The film effortlessly juggles its diverse elements, encompassing romantic comedy, coming-of-age tale and Home Front drama in its sentimental, episodic manner. Heady sing-alongs jostle for space with pre-marital patch-ups and scenes of school life, while a cinema trip becomes not just an escape from the every day - but from the horrors of war. Countless passages show the gutting, life-changing intrusion of conflict, and of the adult world it represents. The highlights are frequent and enduring: Jenkins' opening scene, Rooney's classroom spat with his love rival, Johnson and Craven's night-time chat about Ithaca, and the heartbreaking ending, which recalls C. Aubrey Smith welcoming his son into Heaven in Beyond Tomorrow's finest passage. Best of all is Rooney's devastating chat with his mother about the pain of adulthood ("it seems like everything you learn is sad"), after he returns from delivering a telegram to a Mexican woman whose son has died in action. The movie's sole misstep is a drive-thru celebration of the many cultures within America, but you can see why it was included in time of war. There are few films I've seen that so poignantly, potently juxtapose light and dark, balancing knockabout comedy with crushing emotional blows. This is what we are fighting for, it says, but a lot of you are going to get hurt.

    The characterisations are uniformly superb, with Jenkins at his most appealing, Johnson never better and Rooney delivering one of his two greatest turns (his other was for director Brown in the following year's National Velvet, also featuring Jenkins). Morgan, who had a lifetime contract at MGM, is best remembered today as The Wizard of Oz in the 1939 film, but he was a staggeringly gifted, versatile performer, and he's great again here. Among those turning up in small roles are an alarmingly young, short-haired Robert Mitchum – who resembles a seven-foot lizard – and Our Gang's Carl 'Alfalfa' Switzer, playing the leader of a small gang nicking apricots from an old man's yard.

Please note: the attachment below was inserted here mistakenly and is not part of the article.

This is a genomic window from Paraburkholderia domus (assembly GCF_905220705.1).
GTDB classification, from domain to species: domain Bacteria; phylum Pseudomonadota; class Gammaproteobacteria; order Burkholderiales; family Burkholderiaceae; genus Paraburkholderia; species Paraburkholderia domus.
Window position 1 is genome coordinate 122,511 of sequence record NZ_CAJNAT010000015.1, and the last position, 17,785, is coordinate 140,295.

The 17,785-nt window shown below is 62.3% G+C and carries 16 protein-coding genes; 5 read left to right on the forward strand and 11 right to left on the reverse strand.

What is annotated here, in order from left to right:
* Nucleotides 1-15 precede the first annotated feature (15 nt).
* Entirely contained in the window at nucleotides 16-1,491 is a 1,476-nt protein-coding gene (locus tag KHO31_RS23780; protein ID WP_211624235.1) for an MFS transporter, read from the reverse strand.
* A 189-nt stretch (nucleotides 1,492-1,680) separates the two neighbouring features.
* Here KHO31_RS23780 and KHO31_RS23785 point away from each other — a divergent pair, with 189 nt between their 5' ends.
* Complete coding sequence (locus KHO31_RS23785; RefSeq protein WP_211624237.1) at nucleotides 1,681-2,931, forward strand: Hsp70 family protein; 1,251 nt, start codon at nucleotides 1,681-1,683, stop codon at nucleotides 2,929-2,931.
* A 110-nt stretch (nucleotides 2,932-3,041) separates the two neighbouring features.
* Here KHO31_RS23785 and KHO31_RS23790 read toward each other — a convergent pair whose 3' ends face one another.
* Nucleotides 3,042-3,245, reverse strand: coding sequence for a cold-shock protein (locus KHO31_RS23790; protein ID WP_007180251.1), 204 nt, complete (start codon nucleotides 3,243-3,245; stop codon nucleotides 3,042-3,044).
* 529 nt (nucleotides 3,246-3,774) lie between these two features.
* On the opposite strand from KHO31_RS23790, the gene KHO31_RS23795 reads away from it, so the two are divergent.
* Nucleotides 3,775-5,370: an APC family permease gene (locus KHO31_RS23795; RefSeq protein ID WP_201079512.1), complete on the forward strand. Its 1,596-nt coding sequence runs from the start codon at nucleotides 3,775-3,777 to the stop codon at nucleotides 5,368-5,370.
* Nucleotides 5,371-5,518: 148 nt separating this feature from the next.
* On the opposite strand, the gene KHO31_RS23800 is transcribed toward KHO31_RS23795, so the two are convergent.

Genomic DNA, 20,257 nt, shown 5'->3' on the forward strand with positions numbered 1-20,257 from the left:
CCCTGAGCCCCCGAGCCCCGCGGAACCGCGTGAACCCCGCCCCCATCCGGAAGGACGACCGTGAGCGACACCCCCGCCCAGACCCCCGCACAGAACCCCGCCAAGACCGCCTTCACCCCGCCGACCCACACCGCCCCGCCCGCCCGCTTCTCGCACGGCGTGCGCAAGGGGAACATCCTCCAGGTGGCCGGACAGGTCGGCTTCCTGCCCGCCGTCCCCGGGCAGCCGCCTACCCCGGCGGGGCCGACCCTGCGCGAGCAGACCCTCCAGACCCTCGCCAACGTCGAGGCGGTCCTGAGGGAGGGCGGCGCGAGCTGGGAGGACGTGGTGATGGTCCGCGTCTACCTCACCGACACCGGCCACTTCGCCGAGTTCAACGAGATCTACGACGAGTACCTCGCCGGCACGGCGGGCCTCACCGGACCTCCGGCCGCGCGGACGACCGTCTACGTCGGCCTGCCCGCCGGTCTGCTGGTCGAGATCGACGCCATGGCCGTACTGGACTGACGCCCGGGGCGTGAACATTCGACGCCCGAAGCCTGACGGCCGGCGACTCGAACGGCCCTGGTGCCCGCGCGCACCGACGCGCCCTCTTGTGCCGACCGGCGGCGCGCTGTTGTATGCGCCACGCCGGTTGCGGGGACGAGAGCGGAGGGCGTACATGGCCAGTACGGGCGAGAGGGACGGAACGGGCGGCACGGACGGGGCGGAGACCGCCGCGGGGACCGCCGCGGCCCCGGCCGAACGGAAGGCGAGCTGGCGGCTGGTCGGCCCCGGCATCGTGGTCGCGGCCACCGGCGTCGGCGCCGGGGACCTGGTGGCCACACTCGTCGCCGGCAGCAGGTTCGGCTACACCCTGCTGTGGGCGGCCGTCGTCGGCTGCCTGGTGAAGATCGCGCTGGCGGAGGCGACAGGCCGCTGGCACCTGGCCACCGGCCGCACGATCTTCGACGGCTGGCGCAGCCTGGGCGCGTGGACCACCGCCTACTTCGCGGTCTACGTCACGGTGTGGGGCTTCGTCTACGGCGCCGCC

That exquisitely-judged sequence typifies this tender, richly atmospheric, superbly-observed movie, which qualifies for the top bracket of Americana alongside such exalted hymns to disappearing or imagined worlds as Stars in My Crown, The Vanishing Virginian (which stars Morgan), On Borrowed Time and One Foot in Heaven. Superbly-scripted, wonderfully acted and with transcendent use of music, it's an emotionally draining experience - and one I'll be revisiting many times over the coming years.
  • Based on an autobiographical novel written by William Saroyan, The Human Comedy was one of Mickey Rooney's biggest hits during his tenure at MGM. It's a fine family film in every sense of the word. It's Saroyan's experience of growing up during the previous World War in Fresno, California transferred to the World War II years.

    That's the main criticism I have of the film. Saroyan's characters ring true for the World War I years, but by 1942 they are terribly old fashioned. But I'm guessing that audiences liked the idea of old fashioned values being reaffirmed on screen. But note there is no reference at all to the music contemporary with World War II and other such cultural guideposts are missing from the film.

    The film is seen through Mickey Rooney's eyes, he's the middle son who goes to school, works as a telegraph messenger and watches out for his younger brother Jackie Jenkins. Older brother Van Johnson is in the army already and the film cuts back to him periodically as a newly enlisted soldier showing his hopes and dreams for the post war world.

    Rooney's job as a telegraph messenger carries with it the dubious distinction of having to deliver those black bordered telegrams from the War and Navy Departments telling families about their sons being wounded or killed. Needless to say it becomes a unique life experience for his character.

    The tone of The Human Comedy is a great deal like Saroyan's other work, The Time Of Your Life. The mythical town of Ithaca almost becomes a world apart, just like Joe's bar and the customers that inhabit it. Of course the people in the bar are not in for a sad ending that war inevitably brings to some folks. But even in the end Saroyan turns tragedy here into a life fulfilling event. The best modern day comparison I can make to it in a more recent film is Sally Field's Places In The Heart.

    Saroyan won an Oscar for his story and The Human Comedy got four other Oscar nominations, for Best Picture, Best Actor for Mickey Rooney, Best Director for Clarence Brown and Best black and white cinematography. Clarence Brown is one of those underrated directors because he toiled mostly at MGM as a contract director. But take a good look at the body of his work and you'll see what I mean.

    Though it's characters come from out of the past and are grafted from one war era into another, The Human Comedy still holds up very well for today's audience which might not make the distinction. It contains some of the best work Mickey Rooney ever did on screen and a must for his legion of fans.